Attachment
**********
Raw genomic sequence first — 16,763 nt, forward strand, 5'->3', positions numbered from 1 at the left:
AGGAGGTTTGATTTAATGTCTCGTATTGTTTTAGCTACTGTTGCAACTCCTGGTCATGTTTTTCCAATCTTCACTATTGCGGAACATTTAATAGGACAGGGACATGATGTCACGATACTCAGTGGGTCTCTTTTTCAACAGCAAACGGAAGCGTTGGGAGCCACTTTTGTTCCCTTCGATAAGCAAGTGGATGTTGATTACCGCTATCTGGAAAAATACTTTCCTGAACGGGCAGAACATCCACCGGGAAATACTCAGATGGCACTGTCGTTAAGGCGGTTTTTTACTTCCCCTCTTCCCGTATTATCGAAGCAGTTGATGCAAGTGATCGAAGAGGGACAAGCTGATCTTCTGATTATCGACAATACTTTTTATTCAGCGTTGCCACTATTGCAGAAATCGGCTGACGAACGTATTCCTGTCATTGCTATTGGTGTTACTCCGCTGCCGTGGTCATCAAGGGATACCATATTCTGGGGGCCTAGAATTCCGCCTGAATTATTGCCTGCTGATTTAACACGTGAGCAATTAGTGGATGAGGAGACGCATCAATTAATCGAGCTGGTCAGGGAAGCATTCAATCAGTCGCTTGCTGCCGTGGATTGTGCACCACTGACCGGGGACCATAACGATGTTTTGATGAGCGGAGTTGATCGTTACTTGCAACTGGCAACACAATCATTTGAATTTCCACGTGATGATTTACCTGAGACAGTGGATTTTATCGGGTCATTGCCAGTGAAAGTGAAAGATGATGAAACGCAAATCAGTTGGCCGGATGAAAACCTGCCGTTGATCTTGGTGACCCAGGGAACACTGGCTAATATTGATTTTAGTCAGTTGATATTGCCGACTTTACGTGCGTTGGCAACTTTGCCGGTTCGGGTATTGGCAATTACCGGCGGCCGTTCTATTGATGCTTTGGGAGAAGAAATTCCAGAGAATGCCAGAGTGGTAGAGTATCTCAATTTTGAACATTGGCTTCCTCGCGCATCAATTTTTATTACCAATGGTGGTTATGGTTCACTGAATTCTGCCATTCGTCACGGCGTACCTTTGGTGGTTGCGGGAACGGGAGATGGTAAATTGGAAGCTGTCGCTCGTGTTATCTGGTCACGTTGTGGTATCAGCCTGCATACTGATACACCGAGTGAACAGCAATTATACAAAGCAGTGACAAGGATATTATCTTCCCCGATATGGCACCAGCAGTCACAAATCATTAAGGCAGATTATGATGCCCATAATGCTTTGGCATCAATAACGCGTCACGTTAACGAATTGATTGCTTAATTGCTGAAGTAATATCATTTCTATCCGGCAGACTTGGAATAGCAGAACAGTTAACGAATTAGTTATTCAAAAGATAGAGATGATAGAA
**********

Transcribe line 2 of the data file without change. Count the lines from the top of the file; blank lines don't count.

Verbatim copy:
AGGAGGTTTGATTTAATGTCTCGTATTGTTTTAGCTACTGTTGCAACTCCTGGTCATGTTTTTCCAATCTTCACTATTGCGGAACATTTAATAGGACAGGGACATGATGTCACGATACTCAGTGGGTCTCTTTTTCAACAGCAAACGGAAGCGTTGGGAGCCACTTTTGTTCCCTTCGATAAGCAAGTGGATGTTGATTACCGCTATCTGGAAAAATACTTTCCTGAACGGGCAGAACATCCACCGGGAAATACTCAGATGGCACTGTCGTTAAGGCGGTTTTTTACTTCCCCTCTTCCCGTATTATCGAAGCAGTTGATGCAAGTGATCGAAGAGGGACAAGCTGATCTTCTGATTATCGACAATACTTTTTATTCAGCGTTGCCACTATTGCAGAAATCGGCTGACGAACGTATTCCTGTCATTGCTATTGGTGTTACTCCGCTGCCGTGGTCATCAAGGGATACCATATTCTGGGGGCCTAGAATTCCGCCTGAATTATTGCCTGCTGATTTAACACGTGAGCAATTAGTGGATGAGGAGACGCATCAATTAATCGAGCTGGTCAGGGAAGCATTCAATCAGTCGCTTGCTGCCGTGGATTGTGCACCACTGACCGGGGACCATAACGATGTTTTGATGAGCGGAGTTGATCGTTACTTGCAACTGGCAACACAATCATTTGAATTTCCACGTGATGATTTACCTGAGACAGTGGATTTTATCGGGTCATTGCCAGTGAAAGTGAAAGATGATGAAACGCAAATCAGTTGGCCGGATGAAAACCTGCCGTTGATCTTGGTGACCCAGGGAACACTGGCTAATATTGATTTTAGTCAGTTGATATTGCCGACTTTACGTGCGTTGGCAACTTTGCCGGTTCGGGTATTGGCAATTACCGGCGGCCGTTCTATTGATGCTTTGGGAGAAGAAATTCCAGAGAATGCCAGAGTGGTAGAGTATCTCAATTTTGAACATTGGCTTCCTCGCGCATCAATTTTTATTACCAATGGTGGTTATGGTTCACTGAATTCTGCCATTCGTCACGGCGTACCTTTGGTGGTTGCGGGAACGGGAGATGGTAAATTGGAAGCTGTCGCTCGTGTTATCTGGTCACGTTGTGGTATCAGCCTGCATACTGATACACCGAGTGAACAGCAATTATACAAAGCAGTGACAAGGATATTATCTTCCCCGATATGGCACCAGCAGTCACAAATCATTAAGGCAGATTATGATGCCCATAATGCTTTGGCATCAATAACGCGTCACGTTAACGAATTGATTGCTTAATTGCTGAAGTAATATCATTTCTATCCGGCAGACTTGGAATAGCAGAACAGTTAACGAATTAGTTATTCAAAAGATAGAGATGATAGAA